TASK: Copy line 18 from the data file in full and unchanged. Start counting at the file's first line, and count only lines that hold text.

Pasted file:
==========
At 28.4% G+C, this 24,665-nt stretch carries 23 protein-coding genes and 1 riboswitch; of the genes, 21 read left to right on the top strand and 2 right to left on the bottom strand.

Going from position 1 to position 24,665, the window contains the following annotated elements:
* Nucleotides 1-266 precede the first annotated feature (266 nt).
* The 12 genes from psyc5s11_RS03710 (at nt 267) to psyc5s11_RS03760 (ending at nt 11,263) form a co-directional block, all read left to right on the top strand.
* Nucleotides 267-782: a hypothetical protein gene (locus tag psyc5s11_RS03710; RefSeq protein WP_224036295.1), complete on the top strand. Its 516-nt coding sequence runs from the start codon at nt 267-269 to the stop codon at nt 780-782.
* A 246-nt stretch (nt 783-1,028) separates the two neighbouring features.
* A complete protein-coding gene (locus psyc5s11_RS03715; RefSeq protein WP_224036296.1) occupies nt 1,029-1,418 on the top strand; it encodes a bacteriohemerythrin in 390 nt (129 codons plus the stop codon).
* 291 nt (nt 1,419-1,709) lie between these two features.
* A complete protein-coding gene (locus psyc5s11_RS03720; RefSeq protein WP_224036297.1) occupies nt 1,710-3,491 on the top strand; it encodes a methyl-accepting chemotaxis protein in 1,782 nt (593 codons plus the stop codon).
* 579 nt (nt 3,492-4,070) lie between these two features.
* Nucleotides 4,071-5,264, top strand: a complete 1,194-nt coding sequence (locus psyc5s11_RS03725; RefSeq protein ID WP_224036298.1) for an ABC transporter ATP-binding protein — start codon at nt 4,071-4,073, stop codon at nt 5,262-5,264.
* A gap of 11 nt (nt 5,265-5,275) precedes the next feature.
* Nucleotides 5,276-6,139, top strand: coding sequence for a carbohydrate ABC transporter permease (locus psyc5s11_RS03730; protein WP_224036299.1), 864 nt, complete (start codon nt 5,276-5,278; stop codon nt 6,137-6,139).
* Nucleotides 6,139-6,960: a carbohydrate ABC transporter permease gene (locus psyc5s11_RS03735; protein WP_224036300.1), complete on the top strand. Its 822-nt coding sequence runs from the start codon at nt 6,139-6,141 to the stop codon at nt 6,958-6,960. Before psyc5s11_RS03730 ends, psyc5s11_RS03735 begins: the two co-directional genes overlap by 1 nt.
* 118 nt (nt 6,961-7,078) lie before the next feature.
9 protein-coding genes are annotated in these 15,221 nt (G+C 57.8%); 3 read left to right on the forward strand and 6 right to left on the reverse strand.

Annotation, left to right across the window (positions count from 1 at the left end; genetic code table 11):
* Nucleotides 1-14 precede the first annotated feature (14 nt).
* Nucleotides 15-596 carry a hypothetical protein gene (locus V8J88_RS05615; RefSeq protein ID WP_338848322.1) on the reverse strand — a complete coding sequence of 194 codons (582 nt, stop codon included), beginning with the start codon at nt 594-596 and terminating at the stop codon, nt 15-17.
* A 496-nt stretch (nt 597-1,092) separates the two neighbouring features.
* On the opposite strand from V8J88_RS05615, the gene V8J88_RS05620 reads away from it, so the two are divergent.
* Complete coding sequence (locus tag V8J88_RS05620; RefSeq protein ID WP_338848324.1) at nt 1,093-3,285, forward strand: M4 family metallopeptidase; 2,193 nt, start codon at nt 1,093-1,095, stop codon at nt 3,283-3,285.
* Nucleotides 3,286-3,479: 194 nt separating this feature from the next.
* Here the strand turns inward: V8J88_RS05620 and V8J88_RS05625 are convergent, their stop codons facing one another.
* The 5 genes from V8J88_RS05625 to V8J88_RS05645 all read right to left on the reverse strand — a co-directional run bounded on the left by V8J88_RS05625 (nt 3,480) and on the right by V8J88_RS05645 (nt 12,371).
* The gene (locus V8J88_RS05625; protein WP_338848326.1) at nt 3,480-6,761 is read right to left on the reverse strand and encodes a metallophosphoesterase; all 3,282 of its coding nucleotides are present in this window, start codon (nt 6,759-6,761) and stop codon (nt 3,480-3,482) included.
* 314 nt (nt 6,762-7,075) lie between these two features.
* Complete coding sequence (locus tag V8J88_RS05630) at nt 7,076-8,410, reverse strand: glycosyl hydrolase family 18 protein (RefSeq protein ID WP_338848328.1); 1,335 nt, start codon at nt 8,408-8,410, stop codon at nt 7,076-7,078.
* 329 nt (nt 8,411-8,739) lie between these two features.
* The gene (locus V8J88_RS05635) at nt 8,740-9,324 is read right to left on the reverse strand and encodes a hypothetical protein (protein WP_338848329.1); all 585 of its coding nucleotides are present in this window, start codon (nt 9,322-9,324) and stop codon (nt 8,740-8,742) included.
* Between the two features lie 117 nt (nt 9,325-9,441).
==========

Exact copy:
* Nucleotides 1-14 precede the first annotated feature (14 nt).